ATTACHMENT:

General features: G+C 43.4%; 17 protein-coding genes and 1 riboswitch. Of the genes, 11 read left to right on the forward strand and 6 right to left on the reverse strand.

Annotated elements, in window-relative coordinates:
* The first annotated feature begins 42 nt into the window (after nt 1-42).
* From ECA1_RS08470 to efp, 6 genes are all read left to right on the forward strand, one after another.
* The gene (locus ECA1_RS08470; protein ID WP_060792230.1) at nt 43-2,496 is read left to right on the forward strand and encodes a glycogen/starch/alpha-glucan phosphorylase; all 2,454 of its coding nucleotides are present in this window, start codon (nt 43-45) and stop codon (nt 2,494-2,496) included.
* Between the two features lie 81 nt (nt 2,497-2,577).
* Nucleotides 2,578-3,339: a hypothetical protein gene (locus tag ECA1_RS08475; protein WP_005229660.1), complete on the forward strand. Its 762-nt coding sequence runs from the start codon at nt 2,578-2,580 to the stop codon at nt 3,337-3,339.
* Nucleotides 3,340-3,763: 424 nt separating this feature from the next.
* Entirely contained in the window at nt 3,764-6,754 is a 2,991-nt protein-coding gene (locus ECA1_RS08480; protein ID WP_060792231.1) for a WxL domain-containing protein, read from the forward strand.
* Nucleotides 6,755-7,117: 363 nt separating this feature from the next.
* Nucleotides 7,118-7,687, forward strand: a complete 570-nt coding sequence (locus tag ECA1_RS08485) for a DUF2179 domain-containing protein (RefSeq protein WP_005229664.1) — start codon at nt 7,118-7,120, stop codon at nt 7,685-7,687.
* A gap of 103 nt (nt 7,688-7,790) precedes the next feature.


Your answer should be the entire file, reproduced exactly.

General features: G+C 43.4%; 17 protein-coding genes and 1 riboswitch. Of the genes, 11 read left to right on the forward strand and 6 right to left on the reverse strand.

Annotated elements, in window-relative coordinates:
* The first annotated feature begins 42 nt into the window (after nt 1-42).
* From ECA1_RS08470 to efp, 6 genes are all read left to right on the forward strand, one after another.
* The gene (locus ECA1_RS08470; protein ID WP_060792230.1) at nt 43-2,496 is read left to right on the forward strand and encodes a glycogen/starch/alpha-glucan phosphorylase; all 2,454 of its coding nucleotides are present in this window, start codon (nt 43-45) and stop codon (nt 2,494-2,496) included.
* Between the two features lie 81 nt (nt 2,497-2,577).
* Nucleotides 2,578-3,339: a hypothetical protein gene (locus tag ECA1_RS08475; protein WP_005229660.1), complete on the forward strand. Its 762-nt coding sequence runs from the start codon at nt 2,578-2,580 to the stop codon at nt 3,337-3,339.
* Nucleotides 3,340-3,763: 424 nt separating this feature from the next.
* Entirely contained in the window at nt 3,764-6,754 is a 2,991-nt protein-coding gene (locus ECA1_RS08480; protein ID WP_060792231.1) for a WxL domain-containing protein, read from the forward strand.
* Nucleotides 6,755-7,117: 363 nt separating this feature from the next.
* Nucleotides 7,118-7,687, forward strand: a complete 570-nt coding sequence (locus tag ECA1_RS08485) for a DUF2179 domain-containing protein (RefSeq protein WP_005229664.1) — start codon at nt 7,118-7,120, stop codon at nt 7,685-7,687.
* A gap of 103 nt (nt 7,688-7,790) precedes the next feature.